2. James Levy

      Question: do they have the ability to delay the inevitable indefinitely? I’m asking, because I don’t know. Japan, Europe, and the United States should all have gone over an economic cliff on several different occasions. They have not, by which I mean in none of those countries has the economy gone into the tank the way it did in 1873 or 1929-31. Can they play this out, with a slowly lowering general standard of living, multiply times until peak oil, ecological disaster, and/or the next asteroid hits? Will the crack-up come before they’ve run through our global patrimony and there are not enough resources left to pick up the pieces? These seem to be the overriding critical questions of our time.

  5. craazyman

    well my mathematically precise coment got eatin but here’s the literary version

    The Doom &Gloom economists have predicted 3,498,289 of the last 3 recessions. Along with dollar collapse, the explosion of the Yellowstone park volcano and asterioid impact.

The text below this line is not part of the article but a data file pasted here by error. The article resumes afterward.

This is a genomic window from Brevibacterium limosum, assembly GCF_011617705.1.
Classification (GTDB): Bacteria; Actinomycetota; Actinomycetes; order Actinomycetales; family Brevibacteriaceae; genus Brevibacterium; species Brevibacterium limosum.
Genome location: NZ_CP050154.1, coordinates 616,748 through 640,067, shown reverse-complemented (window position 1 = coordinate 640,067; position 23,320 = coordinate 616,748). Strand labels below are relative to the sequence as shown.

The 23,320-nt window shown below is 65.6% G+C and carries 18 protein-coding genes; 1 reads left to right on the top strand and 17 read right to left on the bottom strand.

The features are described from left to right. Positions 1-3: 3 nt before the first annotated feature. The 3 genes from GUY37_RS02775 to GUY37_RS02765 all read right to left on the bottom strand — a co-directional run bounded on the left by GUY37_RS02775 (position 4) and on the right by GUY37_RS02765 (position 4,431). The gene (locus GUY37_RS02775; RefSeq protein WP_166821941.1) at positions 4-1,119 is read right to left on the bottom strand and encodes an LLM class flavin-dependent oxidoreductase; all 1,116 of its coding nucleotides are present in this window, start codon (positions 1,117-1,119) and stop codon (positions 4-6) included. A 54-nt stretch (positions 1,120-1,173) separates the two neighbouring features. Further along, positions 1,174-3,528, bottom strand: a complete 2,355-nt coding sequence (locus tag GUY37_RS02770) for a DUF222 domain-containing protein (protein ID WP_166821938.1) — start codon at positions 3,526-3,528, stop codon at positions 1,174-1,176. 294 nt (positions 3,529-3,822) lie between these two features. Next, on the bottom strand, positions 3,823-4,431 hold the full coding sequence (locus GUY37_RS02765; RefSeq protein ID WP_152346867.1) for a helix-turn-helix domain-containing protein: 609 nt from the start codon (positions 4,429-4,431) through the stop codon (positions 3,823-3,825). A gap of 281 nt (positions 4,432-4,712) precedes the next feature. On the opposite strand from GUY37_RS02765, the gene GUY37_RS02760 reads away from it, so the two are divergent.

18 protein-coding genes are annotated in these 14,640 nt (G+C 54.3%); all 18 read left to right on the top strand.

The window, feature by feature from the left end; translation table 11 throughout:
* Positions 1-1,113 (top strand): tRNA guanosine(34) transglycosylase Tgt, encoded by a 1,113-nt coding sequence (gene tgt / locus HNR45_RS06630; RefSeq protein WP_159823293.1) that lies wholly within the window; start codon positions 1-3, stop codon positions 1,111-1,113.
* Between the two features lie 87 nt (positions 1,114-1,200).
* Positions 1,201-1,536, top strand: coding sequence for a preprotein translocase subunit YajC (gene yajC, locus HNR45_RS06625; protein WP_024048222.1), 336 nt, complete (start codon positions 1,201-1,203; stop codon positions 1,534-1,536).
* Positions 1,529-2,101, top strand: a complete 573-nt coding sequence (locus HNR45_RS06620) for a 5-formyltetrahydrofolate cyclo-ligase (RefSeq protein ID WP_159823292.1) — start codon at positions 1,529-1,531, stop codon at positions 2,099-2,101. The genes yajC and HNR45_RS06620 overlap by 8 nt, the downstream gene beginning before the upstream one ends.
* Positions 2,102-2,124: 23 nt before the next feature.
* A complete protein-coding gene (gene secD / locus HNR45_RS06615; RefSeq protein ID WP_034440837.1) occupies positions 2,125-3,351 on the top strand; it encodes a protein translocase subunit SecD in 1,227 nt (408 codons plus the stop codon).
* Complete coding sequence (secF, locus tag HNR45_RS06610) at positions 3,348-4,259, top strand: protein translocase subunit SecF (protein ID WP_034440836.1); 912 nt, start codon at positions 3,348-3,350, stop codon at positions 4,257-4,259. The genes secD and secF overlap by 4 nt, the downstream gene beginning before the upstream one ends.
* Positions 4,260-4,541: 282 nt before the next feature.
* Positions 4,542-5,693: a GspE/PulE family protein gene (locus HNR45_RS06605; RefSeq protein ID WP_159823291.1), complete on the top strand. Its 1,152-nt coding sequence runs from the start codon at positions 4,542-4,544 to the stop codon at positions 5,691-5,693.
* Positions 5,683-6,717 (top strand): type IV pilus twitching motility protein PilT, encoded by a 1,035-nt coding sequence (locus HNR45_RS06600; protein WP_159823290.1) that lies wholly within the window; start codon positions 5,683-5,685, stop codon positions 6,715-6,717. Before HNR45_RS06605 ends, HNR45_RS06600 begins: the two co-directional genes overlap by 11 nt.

And they’re still forecasting, writing books, appearing on TV and raking in the cash!

    See, it doesn’t matter whether your’re predictions are righte, it just matters if you’re the economist, the money flows your way

    1. Alejandro

      I appreciate the humor when making an excellent point…What sells is the “promise”, not the goods. How long would the eradication of cancer provide a cash stream to those who now “profit” from selling the “promise”? After decades, we’re still hearing a variation of “please donate to our research, we’re so close”. That ‘research’ seems mostly a re-packaging of the “promise”.

    2. craazyboy

      Hot Off The Wire

      Yesterday Marc Faber predicted we get a crash worse than 2008 …..sometime soon.

      Jimi Rogers says he won’t buy US stock – but Chinese and Russian stock look good. ‘Course he lives in Singapore now – so maybe he thinks the US won’t freeze his Russian stock portfolio.